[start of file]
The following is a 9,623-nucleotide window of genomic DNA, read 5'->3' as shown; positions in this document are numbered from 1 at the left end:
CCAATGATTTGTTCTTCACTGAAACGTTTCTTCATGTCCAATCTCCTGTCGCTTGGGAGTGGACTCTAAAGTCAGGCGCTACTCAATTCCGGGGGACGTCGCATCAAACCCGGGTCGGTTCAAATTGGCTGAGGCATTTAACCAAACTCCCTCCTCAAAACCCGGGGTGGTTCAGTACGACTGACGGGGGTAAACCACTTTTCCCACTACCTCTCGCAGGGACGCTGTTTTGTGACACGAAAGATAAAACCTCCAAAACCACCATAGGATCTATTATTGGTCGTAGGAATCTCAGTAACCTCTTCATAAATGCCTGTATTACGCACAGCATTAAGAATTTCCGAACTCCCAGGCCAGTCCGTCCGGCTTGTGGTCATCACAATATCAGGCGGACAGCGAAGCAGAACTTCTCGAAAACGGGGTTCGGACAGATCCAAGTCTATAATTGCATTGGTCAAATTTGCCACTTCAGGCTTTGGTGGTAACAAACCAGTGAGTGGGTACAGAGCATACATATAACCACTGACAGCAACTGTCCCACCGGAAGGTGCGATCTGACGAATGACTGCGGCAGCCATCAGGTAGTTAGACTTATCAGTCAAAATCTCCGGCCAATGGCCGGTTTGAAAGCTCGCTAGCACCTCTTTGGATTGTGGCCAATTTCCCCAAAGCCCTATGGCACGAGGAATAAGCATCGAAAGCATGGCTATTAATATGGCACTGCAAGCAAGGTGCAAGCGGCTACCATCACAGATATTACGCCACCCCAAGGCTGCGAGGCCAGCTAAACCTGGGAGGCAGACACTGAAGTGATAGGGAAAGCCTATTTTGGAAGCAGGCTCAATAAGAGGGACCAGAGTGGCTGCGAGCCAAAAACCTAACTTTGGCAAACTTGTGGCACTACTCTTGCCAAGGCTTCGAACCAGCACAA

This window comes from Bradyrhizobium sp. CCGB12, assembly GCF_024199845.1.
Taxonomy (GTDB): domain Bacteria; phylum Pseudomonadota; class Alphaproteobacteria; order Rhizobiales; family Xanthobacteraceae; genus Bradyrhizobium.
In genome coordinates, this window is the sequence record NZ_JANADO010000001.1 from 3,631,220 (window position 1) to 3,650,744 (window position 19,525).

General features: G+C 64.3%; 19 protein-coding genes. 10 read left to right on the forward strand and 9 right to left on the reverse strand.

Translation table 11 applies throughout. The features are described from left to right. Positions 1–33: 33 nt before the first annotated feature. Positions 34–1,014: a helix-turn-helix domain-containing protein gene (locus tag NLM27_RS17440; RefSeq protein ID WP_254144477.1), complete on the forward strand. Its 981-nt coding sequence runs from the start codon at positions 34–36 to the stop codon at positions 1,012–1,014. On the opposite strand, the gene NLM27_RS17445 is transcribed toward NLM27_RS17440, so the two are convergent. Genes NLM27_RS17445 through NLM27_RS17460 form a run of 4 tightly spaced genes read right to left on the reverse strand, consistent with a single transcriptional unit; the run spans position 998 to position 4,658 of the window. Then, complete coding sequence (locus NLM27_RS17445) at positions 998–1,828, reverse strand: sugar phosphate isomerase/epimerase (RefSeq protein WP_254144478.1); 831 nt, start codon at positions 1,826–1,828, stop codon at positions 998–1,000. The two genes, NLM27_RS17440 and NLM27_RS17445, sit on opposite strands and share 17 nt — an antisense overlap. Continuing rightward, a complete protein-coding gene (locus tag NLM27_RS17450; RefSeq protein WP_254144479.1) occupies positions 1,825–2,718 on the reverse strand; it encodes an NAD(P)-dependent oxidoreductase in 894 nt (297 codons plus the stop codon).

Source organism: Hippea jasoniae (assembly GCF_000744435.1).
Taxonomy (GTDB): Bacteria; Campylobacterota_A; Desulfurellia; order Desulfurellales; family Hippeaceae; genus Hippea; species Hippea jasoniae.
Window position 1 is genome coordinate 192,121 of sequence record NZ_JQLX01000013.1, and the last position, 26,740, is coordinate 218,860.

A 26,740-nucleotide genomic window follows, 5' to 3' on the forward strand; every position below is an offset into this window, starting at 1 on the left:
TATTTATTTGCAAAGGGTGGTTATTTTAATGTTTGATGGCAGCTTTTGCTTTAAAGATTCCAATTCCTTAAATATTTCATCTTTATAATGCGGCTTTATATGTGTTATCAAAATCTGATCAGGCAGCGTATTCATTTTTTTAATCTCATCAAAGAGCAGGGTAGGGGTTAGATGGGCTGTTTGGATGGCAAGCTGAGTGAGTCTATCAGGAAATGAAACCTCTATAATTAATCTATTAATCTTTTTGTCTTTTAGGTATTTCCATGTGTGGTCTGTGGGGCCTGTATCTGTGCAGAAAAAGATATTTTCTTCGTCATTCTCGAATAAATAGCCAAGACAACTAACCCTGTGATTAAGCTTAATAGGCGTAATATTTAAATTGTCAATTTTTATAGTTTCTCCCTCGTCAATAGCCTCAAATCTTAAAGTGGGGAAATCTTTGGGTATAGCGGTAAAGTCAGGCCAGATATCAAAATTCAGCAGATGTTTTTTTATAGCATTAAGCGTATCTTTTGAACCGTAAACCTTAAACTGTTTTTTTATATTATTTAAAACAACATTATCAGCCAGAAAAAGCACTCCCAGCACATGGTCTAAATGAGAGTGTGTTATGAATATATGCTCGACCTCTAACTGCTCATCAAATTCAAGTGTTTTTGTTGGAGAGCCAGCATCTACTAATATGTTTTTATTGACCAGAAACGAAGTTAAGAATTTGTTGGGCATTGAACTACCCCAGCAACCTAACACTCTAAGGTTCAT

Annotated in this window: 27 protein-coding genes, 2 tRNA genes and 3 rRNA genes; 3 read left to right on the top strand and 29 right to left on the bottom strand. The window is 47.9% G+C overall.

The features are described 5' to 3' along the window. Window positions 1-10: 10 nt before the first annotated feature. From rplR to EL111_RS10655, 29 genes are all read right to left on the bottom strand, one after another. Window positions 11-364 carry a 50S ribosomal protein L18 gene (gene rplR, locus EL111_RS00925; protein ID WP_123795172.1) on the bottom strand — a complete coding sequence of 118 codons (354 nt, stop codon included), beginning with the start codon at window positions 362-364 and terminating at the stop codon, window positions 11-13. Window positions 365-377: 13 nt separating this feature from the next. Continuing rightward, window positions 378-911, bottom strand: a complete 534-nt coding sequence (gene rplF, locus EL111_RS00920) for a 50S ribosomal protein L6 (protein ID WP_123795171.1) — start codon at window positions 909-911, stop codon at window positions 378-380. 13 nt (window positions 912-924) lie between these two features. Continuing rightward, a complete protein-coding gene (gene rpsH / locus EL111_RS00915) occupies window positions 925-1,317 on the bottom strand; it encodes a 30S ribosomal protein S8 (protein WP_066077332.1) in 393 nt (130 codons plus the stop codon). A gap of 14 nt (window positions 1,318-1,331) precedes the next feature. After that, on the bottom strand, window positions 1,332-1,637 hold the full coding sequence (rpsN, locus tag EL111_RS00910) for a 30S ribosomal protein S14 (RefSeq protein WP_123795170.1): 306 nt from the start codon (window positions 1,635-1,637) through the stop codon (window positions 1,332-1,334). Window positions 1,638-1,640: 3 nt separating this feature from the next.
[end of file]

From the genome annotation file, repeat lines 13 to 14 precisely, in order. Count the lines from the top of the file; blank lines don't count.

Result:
Annotated in this window: 27 protein-coding genes, 2 tRNA genes and 3 rRNA genes; 3 read left to right on the top strand and 29 right to left on the bottom strand. The window is 47.9% G+C overall.

The features are described 5' to 3' along the window. Window positions 1-10: 10 nt before the first annotated feature. From rplR to EL111_RS10655, 29 genes are all read right to left on the bottom strand, one after another. Window positions 11-364 carry a 50S ribosomal protein L18 gene (gene rplR, locus EL111_RS00925; protein ID WP_123795172.1) on the bottom strand — a complete coding sequence of 118 codons (354 nt, stop codon included), beginning with the start codon at window positions 362-364 and terminating at the stop codon, window positions 11-13. Window positions 365-377: 13 nt separating this feature from the next. Continuing rightward, window positions 378-911, bottom strand: a complete 534-nt coding sequence (gene rplF, locus EL111_RS00920) for a 50S ribosomal protein L6 (protein ID WP_123795171.1) — start codon at window positions 909-911, stop codon at window positions 378-380. 13 nt (window positions 912-924) lie between these two features. Continuing rightward, a complete protein-coding gene (gene rpsH / locus EL111_RS00915) occupies window positions 925-1,317 on the bottom strand; it encodes a 30S ribosomal protein S8 (protein WP_066077332.1) in 393 nt (130 codons plus the stop codon). A gap of 14 nt (window positions 1,318-1,331) precedes the next feature. After that, on the bottom strand, window positions 1,332-1,637 hold the full coding sequence (rpsN, locus tag EL111_RS00910) for a 30S ribosomal protein S14 (RefSeq protein WP_123795170.1): 306 nt from the start codon (window positions 1,635-1,637) through the stop codon (window positions 1,332-1,334). Window positions 1,638-1,640: 3 nt separating this feature from the next.